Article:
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Reigniting the Integration Conversation in the Netherlands

Tahmina Ashraf, Kyra Fox, Louis Lainé, and Jamila Sallali wrote "Reigniting the integration conversation in the Netherlands" as part of the 2017 Humanity in Action Fellowship in Amsterdam.

A recent report by the Dutch Council for Refugees found that there were more than 20,000 first-time asylum seekers to the Netherlands in 2016. According to the Ministry of Social Affairs and Employment of the Netherlands, integration is a “duty” that these “newcomers” to Dutch society must fulfill. But a major question remains unanswered: what exactly does integration entail? We approached law enforcement, Dutch politicians, NGO representatives, refugees to the Netherlands and people on the streets of Amsterdam with the question: what does integration mean to you?

We found that among respondents, there lacks a clear understanding of what this “duty” actually involves. Even though most respondents agreed that “people should do their best in order to be able to live together,” as stated by City Safari CEO Marjolijn Masselink, each respondent emphasized different definitions of and steps to integration. 

Reigniting the Integration Conversation in the Netherlands from Kyra Fox on Vimeo.

The importance that respondents placed on language acquisition varied. For instance, Abdelkader Salhi, founder of the NGO Stichting Attanmia, mentioned that language is the first step a refugee must take in order to “properly” integrate into Dutch society. Yet this sentiment was not shared by other permanent Dutch citizens. One respondent went so far as to say that if refugees do not want to learn Dutch,  they “do not have to, and nothing will happen.” Further, a refugee respondent pointed out that even if a refugee learns the language, the refugee’s accent may render them “not integrated” in the eyes of Dutch society. Overall, it seems that though language acquisition is an important part of integration, it is not enough to become a fully accepted participant in Dutch society.

While learning the language was generally seen as important, most respondents agreed that integration is a “two-way street” in which both refugees and host communities should take responsibility. Brigit Megens, a permanent Dutch citizen, emphasized that refugees should know “how things work” in the Netherlands, just as Dutch citizens should know how things work for refugees. The importance of mutual understanding was echoed by another respondent who articulated that “habits and customs should be learned on both sides.” However, one respondent disagreed, stating that the onus to socially acquiesce should fall on the refugees who, by entering the Netherlands, tacitly agree to not “condemn [Dutch norms]” given that they are merely “guests” in the country.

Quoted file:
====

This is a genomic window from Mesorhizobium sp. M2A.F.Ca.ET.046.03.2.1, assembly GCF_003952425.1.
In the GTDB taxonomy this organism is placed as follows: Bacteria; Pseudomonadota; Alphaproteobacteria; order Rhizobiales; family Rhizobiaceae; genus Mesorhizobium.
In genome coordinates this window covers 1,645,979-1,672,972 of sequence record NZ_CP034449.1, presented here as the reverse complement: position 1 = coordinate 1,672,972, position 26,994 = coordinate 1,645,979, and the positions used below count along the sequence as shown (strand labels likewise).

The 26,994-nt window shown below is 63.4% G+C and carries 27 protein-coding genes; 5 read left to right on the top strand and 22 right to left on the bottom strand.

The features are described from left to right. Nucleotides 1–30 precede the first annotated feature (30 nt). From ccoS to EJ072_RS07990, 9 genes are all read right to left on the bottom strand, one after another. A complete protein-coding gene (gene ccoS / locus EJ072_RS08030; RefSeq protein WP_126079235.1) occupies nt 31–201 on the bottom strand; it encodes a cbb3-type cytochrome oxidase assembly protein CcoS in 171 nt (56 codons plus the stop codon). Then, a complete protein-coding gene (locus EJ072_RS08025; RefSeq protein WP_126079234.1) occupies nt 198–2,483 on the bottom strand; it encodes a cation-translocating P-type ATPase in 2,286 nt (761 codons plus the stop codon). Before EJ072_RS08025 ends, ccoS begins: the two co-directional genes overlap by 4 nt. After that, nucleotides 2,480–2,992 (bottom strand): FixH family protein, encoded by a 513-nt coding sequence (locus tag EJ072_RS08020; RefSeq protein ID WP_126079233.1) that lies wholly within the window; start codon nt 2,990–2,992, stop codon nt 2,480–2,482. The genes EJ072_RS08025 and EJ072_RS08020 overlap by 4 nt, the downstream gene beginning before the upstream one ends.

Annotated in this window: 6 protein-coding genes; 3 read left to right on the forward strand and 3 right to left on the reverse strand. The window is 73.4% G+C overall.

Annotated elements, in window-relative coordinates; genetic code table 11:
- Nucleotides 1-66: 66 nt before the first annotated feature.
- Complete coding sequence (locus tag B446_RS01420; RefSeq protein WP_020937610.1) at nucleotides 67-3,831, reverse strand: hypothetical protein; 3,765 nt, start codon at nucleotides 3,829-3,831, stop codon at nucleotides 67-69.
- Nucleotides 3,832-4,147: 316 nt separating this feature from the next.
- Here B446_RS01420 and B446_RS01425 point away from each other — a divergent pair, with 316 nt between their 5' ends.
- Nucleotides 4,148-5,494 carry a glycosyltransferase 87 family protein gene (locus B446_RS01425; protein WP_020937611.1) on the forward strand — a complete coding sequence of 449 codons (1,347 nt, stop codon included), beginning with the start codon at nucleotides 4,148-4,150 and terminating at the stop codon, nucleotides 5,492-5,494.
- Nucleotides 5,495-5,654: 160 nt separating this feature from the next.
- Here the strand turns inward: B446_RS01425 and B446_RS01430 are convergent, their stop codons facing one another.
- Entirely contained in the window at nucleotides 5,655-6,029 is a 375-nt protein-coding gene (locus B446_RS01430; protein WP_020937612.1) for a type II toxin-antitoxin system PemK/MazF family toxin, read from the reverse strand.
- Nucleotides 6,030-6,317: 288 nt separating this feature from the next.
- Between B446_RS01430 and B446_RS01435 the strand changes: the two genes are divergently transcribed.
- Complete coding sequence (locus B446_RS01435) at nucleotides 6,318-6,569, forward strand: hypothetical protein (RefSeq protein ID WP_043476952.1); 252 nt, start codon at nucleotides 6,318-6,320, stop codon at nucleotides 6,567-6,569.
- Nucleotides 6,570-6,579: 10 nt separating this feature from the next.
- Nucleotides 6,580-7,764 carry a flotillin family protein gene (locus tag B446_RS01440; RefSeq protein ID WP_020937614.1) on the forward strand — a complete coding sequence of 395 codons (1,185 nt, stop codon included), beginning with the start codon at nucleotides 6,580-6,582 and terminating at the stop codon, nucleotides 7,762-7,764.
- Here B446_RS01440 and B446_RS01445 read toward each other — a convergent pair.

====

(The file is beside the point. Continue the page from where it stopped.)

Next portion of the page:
Some respondents went as far as to specify different norms and standards that refugees must follow, although prioritization of these norms varied. According to Megens, “refugees should have the ability to engage in societal activities such as volunteering.” Yet Reza Sardari, a refugee to the Netherlands, pointed out that while “volunteering is a Dutch norm,” it is not a norm for many refugees. A police officer stationed in Amsterdam West stressed adherence to legal norms as necessary for successful integration. The varying emphasis on what kind of norms refugees must adhere to reveals a discrepancy in different definitions of integration. 

In addition to these varying definitions, we also noticed that discussing the word “integration” elicited different reactions from respondents. Jamila Talla, freelance consultant on refugee issues, emphasized that integration “is a word - just that and nothing else.” Other respondents were reluctant to even engage in a conversation on integration, responding that they were “not interested” or simply that integration “doesn’t matter [to them].” Some responses left us discomfited. For instance, when we asked an undocumented asylum seeker to tell us what integration meant to him, he immediately responded, “Liberty and freedom.” Though brief, his response offered a glimpse into the the life of someone for whom integration is not merely a word, but an imminent reality. Laughing, he continued, “I guess I am already integrated here, since I love to eat herring!”

Integration, whether a “duty” or not, will remain unrealized until we pinpoint what this slippery concept means in practice. While a truly universal definition may be out of reach, the reality is that refugees need to successfully integrate. It is high time to time to revive the conversation on integration in the Netherlands.

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